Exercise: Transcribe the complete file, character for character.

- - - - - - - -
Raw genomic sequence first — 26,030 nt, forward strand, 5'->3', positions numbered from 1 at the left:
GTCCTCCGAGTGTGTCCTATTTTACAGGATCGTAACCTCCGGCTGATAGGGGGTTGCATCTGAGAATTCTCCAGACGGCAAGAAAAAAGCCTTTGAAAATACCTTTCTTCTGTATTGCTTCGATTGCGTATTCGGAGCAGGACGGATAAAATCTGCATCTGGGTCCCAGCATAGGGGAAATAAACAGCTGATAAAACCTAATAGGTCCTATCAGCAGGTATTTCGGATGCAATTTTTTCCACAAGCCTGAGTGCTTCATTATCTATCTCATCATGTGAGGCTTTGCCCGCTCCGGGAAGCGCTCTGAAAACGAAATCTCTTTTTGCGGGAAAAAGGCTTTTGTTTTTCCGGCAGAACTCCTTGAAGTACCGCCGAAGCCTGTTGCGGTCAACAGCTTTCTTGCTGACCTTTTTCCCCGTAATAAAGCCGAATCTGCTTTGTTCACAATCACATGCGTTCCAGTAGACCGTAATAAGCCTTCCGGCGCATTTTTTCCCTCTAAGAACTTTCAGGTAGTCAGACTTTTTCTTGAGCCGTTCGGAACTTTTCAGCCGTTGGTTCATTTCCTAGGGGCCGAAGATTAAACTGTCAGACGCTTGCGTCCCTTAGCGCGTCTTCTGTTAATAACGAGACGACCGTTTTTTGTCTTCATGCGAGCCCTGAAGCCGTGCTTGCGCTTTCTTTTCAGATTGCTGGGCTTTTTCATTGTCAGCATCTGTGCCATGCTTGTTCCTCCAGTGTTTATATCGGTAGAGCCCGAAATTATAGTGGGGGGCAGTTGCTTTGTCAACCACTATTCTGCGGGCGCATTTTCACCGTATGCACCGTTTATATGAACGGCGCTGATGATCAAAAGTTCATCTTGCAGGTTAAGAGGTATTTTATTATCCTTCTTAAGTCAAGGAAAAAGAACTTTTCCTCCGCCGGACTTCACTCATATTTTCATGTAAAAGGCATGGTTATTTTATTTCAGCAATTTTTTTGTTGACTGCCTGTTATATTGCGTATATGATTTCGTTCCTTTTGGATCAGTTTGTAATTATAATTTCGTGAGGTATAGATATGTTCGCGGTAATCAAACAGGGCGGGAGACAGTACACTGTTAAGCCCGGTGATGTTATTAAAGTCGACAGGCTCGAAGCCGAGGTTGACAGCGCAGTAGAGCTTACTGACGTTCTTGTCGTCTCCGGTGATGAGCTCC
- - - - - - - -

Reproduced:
Raw genomic sequence first — 26,030 nt, forward strand, 5'->3', positions numbered from 1 at the left:
GTCCTCCGAGTGTGTCCTATTTTACAGGATCGTAACCTCCGGCTGATAGGGGGTTGCATCTGAGAATTCTCCAGACGGCAAGAAAAAAGCCTTTGAAAATACCTTTCTTCTGTATTGCTTCGATTGCGTATTCGGAGCAGGACGGATAAAATCTGCATCTGGGTCCCAGCATAGGGGAAATAAACAGCTGATAAAACCTAATAGGTCCTATCAGCAGGTATTTCGGATGCAATTTTTTCCACAAGCCTGAGTGCTTCATTATCTATCTCATCATGTGAGGCTTTGCCCGCTCCGGGAAGCGCTCTGAAAACGAAATCTCTTTTTGCGGGAAAAAGGCTTTTGTTTTTCCGGCAGAACTCCTTGAAGTACCGCCGAAGCCTGTTGCGGTCAACAGCTTTCTTGCTGACCTTTTTCCCCGTAATAAAGCCGAATCTGCTTTGTTCACAATCACATGCGTTCCAGTAGACCGTAATAAGCCTTCCGGCGCATTTTTTCCCTCTAAGAACTTTCAGGTAGTCAGACTTTTTCTTGAGCCGTTCGGAACTTTTCAGCCGTTGGTTCATTTCCTAGGGGCCGAAGATTAAACTGTCAGACGCTTGCGTCCCTTAGCGCGTCTTCTGTTAATAACGAGACGACCGTTTTTTGTCTTCATGCGAGCCCTGAAGCCGTGCTTGCGCTTTCTTTTCAGATTGCTGGGCTTTTTCATTGTCAGCATCTGTGCCATGCTTGTTCCTCCAGTGTTTATATCGGTAGAGCCCGAAATTATAGTGGGGGGCAGTTGCTTTGTCAACCACTATTCTGCGGGCGCATTTTCACCGTATGCACCGTTTATATGAACGGCGCTGATGATCAAAAGTTCATCTTGCAGGTTAAGAGGTATTTTATTATCCTTCTTAAGTCAAGGAAAAAGAACTTTTCCTCCGCCGGACTTCACTCATATTTTCATGTAAAAGGCATGGTTATTTTATTTCAGCAATTTTTTTGTTGACTGCCTGTTATATTGCGTATATGATTTCGTTCCTTTTGGATCAGTTTGTAATTATAATTTCGTGAGGTATAGATATGTTCGCGGTAATCAAACAGGGCGGGAGACAGTACACTGTTAAGCCCGGTGATGTTATTAAAGTCGACAGGCTCGAAGCCGAGGTTGACAGCGCAGTAGAGCTTACTGACGTTCTTGTCGTCTCCGGTGATGAGCTCC